AP (Oct. 1, 2014) A ceremony marking 50 years since Japan launched its Shinkansen bullet train was held on Wednesday in Tokyo. The latest model can travel from Tokyo to Osaka, a distance of 319 miles, in two hours and 25 minutes. (Oct. 1) Video provided by AP
Powered by NewsLook.com
Robotic Hair Restoration

Robotic Hair Restoration

Ivanhoe (Oct. 1, 2014) A new robotic procedure is changing the way we transplant hair. The ARTAS robot leaves no linear scarring and provides more natural results. Video provided by Ivanhoe
Powered by NewsLook.com

Search ScienceDaily

Number of stories in archives: 140,361

Find with keyword(s):
Enter a keyword or phrase to search ScienceDaily for related topics and research stories.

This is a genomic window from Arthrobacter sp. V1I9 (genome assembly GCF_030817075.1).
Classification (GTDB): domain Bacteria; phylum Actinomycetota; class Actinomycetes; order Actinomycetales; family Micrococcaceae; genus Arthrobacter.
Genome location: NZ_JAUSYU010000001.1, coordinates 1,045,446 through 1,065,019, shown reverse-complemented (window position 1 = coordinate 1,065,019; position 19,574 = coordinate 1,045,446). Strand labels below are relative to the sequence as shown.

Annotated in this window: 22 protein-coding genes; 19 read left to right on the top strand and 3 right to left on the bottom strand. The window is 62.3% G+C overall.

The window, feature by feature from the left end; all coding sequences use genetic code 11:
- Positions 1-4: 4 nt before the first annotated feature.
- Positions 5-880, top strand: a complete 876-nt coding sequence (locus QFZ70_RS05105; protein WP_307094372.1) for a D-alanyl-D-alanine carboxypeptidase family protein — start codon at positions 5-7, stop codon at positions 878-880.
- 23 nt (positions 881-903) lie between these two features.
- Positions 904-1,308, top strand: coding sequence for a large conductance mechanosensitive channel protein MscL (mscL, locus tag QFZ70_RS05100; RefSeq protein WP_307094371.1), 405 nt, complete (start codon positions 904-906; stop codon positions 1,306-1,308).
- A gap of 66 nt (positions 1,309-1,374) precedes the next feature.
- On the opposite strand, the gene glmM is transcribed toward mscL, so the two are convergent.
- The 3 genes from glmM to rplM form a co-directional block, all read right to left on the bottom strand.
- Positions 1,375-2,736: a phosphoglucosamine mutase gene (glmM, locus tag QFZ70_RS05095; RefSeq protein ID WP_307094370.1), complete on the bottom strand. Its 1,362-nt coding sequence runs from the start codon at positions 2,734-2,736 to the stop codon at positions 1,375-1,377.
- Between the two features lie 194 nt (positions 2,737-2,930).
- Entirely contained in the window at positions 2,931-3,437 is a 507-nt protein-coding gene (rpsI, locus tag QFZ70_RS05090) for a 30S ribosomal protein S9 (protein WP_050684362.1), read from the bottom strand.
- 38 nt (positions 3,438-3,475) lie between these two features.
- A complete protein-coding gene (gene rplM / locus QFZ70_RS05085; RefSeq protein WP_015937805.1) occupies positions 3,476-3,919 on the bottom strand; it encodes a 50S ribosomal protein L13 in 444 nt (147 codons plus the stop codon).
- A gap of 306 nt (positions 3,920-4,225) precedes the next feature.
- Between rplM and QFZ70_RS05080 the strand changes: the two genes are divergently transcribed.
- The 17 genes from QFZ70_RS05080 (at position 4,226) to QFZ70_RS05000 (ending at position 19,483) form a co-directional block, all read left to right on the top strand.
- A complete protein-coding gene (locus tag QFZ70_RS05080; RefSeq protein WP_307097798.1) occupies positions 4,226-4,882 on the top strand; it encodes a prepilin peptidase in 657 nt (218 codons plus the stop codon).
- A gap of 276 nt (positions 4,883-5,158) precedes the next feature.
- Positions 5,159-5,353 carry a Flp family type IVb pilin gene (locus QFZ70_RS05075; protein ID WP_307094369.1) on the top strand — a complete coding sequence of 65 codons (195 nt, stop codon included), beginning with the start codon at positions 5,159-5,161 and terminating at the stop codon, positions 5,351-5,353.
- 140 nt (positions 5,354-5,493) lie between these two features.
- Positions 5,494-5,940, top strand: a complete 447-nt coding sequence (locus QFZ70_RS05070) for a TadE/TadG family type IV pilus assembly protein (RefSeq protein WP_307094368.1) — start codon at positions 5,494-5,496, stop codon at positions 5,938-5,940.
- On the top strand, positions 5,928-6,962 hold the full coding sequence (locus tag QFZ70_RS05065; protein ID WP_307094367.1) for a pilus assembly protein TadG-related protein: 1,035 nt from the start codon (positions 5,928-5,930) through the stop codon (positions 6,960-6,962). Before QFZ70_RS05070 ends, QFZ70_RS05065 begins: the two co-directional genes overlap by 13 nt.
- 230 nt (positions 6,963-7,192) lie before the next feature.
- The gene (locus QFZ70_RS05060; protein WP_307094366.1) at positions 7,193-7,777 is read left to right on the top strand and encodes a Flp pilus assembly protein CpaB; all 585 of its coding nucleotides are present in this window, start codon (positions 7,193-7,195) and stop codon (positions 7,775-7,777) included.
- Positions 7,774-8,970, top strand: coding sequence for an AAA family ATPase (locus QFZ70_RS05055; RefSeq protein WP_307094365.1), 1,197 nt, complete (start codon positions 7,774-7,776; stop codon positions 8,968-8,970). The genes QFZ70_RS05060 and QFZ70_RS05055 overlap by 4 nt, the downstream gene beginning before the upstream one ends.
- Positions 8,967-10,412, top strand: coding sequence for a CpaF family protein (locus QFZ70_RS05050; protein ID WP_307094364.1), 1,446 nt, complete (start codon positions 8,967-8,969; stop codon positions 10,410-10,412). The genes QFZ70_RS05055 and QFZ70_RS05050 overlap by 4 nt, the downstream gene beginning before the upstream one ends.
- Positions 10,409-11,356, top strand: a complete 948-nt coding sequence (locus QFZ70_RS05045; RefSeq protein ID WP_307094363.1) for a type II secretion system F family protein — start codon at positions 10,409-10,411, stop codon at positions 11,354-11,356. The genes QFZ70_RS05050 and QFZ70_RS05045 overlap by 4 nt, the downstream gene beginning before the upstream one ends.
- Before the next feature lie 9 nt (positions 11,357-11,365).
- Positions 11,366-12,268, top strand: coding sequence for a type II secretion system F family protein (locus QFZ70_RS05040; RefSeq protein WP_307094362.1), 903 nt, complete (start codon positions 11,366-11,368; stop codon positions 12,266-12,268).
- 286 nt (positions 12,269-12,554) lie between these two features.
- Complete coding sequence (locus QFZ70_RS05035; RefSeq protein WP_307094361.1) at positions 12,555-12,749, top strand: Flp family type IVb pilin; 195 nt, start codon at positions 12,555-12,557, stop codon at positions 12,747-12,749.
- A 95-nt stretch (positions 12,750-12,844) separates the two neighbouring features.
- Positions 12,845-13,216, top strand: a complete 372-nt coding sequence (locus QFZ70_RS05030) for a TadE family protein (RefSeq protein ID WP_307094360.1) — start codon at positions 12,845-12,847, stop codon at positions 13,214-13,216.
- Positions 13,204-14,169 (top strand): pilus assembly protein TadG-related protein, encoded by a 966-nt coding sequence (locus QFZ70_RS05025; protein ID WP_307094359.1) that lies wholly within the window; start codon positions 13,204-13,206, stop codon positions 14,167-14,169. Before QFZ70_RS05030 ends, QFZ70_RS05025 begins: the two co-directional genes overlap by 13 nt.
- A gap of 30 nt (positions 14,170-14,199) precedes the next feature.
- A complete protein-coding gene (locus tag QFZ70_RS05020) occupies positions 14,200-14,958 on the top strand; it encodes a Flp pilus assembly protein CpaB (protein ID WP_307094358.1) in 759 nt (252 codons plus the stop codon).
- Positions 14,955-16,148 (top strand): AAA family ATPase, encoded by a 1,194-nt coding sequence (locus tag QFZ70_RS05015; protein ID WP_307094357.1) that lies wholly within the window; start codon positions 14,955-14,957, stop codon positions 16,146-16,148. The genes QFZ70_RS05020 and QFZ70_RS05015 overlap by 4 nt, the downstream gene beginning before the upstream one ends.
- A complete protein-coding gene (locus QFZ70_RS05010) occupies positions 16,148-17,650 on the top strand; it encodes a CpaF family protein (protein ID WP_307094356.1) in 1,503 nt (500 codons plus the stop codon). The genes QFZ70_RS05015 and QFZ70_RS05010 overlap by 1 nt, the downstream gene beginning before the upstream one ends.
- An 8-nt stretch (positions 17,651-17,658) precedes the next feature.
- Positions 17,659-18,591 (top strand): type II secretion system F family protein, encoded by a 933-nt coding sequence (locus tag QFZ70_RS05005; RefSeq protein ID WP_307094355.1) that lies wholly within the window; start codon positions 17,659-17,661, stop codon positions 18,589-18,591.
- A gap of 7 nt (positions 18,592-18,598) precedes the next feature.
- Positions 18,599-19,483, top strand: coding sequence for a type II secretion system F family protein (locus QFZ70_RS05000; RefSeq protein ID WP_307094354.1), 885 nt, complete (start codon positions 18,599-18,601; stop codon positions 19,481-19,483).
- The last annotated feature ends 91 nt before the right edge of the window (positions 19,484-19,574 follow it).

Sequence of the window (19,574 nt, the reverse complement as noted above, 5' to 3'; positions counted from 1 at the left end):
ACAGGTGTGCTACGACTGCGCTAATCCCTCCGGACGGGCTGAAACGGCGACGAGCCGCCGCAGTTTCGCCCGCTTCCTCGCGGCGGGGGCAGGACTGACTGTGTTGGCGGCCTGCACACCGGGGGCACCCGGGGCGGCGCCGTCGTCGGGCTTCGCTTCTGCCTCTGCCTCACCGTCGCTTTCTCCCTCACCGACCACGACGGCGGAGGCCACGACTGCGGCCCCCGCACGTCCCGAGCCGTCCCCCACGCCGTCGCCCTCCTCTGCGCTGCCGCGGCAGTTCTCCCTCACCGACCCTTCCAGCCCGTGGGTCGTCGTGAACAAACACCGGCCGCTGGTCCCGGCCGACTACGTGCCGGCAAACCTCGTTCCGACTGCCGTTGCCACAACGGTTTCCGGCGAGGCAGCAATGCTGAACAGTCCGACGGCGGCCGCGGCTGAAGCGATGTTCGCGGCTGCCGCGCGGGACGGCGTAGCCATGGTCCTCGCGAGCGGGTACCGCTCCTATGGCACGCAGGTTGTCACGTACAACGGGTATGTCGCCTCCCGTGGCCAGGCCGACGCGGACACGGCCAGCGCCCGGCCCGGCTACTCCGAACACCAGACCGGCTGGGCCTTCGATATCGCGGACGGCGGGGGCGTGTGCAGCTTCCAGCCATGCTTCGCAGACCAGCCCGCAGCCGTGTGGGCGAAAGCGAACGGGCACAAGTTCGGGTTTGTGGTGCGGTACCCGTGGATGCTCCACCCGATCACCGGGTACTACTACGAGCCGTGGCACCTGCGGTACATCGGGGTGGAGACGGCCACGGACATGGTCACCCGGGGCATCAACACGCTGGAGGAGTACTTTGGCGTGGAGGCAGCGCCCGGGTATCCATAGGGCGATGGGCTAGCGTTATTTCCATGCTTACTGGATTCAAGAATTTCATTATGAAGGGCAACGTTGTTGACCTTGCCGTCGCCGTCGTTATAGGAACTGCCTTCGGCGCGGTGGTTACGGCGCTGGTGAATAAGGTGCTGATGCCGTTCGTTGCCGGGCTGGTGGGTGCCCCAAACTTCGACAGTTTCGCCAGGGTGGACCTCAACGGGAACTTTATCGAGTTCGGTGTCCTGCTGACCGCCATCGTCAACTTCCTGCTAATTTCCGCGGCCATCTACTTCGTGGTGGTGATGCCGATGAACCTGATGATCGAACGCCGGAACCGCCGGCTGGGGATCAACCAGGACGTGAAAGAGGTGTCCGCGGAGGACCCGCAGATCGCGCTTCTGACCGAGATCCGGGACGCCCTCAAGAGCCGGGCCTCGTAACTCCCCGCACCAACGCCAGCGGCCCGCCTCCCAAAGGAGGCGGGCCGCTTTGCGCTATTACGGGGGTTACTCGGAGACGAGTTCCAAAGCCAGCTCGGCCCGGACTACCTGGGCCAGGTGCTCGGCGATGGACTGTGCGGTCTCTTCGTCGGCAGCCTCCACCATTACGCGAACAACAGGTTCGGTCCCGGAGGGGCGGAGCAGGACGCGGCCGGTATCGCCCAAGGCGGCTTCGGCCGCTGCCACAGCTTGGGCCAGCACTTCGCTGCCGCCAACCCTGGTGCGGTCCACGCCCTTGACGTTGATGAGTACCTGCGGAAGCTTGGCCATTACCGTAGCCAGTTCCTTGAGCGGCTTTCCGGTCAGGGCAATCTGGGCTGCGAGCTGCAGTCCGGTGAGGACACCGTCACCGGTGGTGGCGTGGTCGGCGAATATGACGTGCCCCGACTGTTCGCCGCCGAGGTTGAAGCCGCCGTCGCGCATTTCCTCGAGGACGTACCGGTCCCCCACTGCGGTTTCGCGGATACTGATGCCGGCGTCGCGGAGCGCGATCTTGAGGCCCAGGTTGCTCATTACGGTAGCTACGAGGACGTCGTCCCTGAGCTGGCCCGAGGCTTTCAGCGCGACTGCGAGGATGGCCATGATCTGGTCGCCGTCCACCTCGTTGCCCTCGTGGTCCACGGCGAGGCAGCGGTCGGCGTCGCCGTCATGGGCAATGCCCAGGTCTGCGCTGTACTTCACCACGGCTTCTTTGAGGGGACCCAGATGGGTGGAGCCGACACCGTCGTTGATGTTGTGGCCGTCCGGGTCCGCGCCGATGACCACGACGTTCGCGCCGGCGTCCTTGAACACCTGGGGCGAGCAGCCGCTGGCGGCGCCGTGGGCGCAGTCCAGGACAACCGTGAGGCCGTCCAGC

Save/Print:
Share:

Breaking News:

Strange & Offbeat Stories


Space & Time

Matter & Energy

Computers & Math

In Other News

... from NewsDaily.com

Science News

Health News

Environment News

Technology News



Save/Print:
Share:

Free Subscriptions


Get the latest science news with ScienceDaily's free email newsletters, updated daily and weekly. Or view hourly updated newsfeeds in your RSS reader:

Get Social & Mobile


Keep up to date with the latest news from ScienceDaily via social networks and mobile apps:

Have Feedback?


Tell us what you think of ScienceDaily -- we welcome both positive and negative comments. Have any problems using the site? Questions?
Mobile: iPhone Android Web
Follow: Facebook Twitter Google+
Subscribe: RSS Feeds Email Newsletters
Latest Headlines Health & Medicine Mind & Brain Space & Time Matter & Energy Computers & Math Plants & Animals Earth & Climate Fossils & Ruins